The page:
Meanwhile, farm boy Alfred E. Browne watched three older brothers march off to war while he stayed home and worked on the family farm near Newark. When Illinois authorized several 100-day regiments to do guard and other duties to take some of the pressure off Union combat units, Alf saw his chance. He, along with 15 of his Big Grove Township neighbors, signed up for the 146th Illinois Volunteer Infantry in the fall of 1864. Mustered in at Camp Butler just outside Springfield, they were assigned to the new regiment’s Company D.

Company D, along with Company H, was assigned to Quincy, where they were detailed to both watch over new recruits and to keep an eye on the Southern-sympathizing “Copperheads” that were numerous in the area. After President Lincoln was assassinated, Alf was one of the troopers assigned as an honor guard around the state capitol when Lincoln’s body lay in state in Springfield.

A 19-year-old in high spirits, Alf Browne enjoyed his brief military service. Writing from Quincy on Oct. 11, 1864, to a friend living in Oswego, Browne commented: “We have fine times here. Today for dinner we had a good kettle of boiled cabbage, potatoes, beef, beans, bread &c. Now don’t you think we live pretty well on this kind of fodder?”

After his hitch ended, Browne returned to Big Grove Township, where he taught school before heading off to attend Oberlin College at Oberlin, Ohio, a strongly abolitionist school. During his college days, he served during one winter as principal of a Freedman’s school in Montgomery, Alabama, under the auspices of the American Missionary Association. Immediately after the war, schools had been set up all over the former Confederacy, under the general umbrella of the federal Freedman’s Bureau, to educate former slaves, who had, by law, been prohibited from learning to read and write.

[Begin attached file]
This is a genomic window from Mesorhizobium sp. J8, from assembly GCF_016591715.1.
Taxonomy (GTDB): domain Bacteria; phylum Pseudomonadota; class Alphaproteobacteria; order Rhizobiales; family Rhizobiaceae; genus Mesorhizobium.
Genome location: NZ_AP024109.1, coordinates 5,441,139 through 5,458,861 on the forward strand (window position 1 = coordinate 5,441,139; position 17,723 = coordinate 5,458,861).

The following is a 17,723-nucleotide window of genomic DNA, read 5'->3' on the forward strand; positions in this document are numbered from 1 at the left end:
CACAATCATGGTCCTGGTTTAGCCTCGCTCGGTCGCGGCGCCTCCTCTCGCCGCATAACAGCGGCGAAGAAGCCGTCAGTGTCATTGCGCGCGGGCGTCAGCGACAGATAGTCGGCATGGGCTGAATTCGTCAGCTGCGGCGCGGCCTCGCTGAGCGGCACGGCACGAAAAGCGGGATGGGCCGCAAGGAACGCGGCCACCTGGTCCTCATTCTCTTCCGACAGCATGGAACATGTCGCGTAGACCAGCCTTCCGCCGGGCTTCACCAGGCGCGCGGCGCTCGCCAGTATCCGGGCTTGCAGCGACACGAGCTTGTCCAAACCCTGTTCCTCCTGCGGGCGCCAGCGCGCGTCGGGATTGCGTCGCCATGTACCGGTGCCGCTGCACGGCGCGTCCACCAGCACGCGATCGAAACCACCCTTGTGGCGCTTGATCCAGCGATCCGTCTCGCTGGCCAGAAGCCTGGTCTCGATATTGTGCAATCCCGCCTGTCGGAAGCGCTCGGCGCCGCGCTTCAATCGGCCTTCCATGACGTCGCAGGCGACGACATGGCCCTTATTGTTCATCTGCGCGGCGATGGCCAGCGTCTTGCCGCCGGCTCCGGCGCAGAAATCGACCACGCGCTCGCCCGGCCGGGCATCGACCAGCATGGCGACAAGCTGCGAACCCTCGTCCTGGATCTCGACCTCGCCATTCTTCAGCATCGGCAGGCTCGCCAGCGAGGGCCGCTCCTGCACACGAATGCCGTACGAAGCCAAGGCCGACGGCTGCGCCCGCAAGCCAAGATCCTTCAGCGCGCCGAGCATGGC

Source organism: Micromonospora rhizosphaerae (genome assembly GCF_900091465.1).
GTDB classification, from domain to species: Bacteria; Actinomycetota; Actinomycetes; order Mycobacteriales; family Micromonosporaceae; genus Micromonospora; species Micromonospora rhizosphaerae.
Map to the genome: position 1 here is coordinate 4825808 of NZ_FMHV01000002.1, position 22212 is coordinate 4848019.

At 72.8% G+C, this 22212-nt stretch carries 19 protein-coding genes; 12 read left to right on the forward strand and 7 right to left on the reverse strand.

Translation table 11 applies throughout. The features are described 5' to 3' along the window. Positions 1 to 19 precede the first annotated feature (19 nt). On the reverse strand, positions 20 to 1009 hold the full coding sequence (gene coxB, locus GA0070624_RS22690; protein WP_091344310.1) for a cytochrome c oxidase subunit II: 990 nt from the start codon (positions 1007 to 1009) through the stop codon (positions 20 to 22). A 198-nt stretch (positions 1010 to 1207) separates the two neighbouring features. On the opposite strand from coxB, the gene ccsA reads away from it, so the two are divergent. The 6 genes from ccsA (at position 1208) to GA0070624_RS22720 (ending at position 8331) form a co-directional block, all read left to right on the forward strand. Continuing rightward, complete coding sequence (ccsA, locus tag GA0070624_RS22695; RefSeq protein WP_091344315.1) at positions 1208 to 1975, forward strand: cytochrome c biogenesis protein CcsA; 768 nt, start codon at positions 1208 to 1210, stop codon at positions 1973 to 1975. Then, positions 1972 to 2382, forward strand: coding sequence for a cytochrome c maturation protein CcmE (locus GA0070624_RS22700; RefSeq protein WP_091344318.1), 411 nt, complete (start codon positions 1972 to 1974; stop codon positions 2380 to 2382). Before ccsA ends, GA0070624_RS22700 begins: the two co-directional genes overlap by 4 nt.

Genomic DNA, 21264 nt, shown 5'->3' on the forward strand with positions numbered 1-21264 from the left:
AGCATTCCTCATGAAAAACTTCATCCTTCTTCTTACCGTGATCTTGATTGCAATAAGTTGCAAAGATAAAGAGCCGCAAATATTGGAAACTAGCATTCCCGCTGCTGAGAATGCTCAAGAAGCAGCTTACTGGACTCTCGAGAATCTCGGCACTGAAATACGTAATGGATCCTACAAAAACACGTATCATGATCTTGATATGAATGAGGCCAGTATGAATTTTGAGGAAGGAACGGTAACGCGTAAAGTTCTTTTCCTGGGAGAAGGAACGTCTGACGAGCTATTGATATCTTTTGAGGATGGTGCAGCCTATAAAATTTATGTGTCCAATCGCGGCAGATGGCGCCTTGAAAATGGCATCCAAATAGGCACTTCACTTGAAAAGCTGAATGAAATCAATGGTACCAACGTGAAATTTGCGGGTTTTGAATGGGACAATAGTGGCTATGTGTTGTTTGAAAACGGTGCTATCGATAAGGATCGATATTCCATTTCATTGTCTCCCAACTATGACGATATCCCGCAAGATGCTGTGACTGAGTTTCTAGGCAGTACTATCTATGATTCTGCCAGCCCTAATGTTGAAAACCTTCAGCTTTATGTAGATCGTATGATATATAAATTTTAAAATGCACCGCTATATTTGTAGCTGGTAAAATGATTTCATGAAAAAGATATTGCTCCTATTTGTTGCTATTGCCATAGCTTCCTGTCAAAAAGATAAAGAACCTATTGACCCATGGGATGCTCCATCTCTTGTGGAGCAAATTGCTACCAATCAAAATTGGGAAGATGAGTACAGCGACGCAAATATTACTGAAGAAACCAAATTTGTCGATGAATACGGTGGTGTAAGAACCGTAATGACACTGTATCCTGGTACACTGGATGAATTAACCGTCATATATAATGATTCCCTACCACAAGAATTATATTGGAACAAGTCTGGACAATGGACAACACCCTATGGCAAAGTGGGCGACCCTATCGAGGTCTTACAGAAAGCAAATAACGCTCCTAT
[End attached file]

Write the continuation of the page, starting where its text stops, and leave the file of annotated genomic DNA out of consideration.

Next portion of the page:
After graduating from Oberlin in 1872, Browne spent a year helping freed slaves in Texas before the growing reactionary forces that had supported the Confederacy made serving there dangerous. Returning to Illinois, he served as a principal in public schools in Sheridan, Lisbon, and in other area communities. After his father died in 1878, Browne took over the family farm near Newark, where he lived the rest of his life as an active participant in his community. He even went so far as to learn to read and write Norwegian to better communicate with his foreign-born neighbors. Alfred Browne never married. He died in July 1920, and is buried in the Millington-Newark Cemetery.

Each February, the nation observes Black History Month, an annual event that gives all of us a chance to think about how our nation has handled the problems caused by the introduction and maintenance of slavery. In many ways, we haven’t handled those problems very well at all. But as bad as things were and often continue to be, it’s encouraging to know that Kendall County people of good will have been trying their best to solve at least some of those problems for a very long time.

• Looking for more local history? Visit historyonthefox.wordpress.com.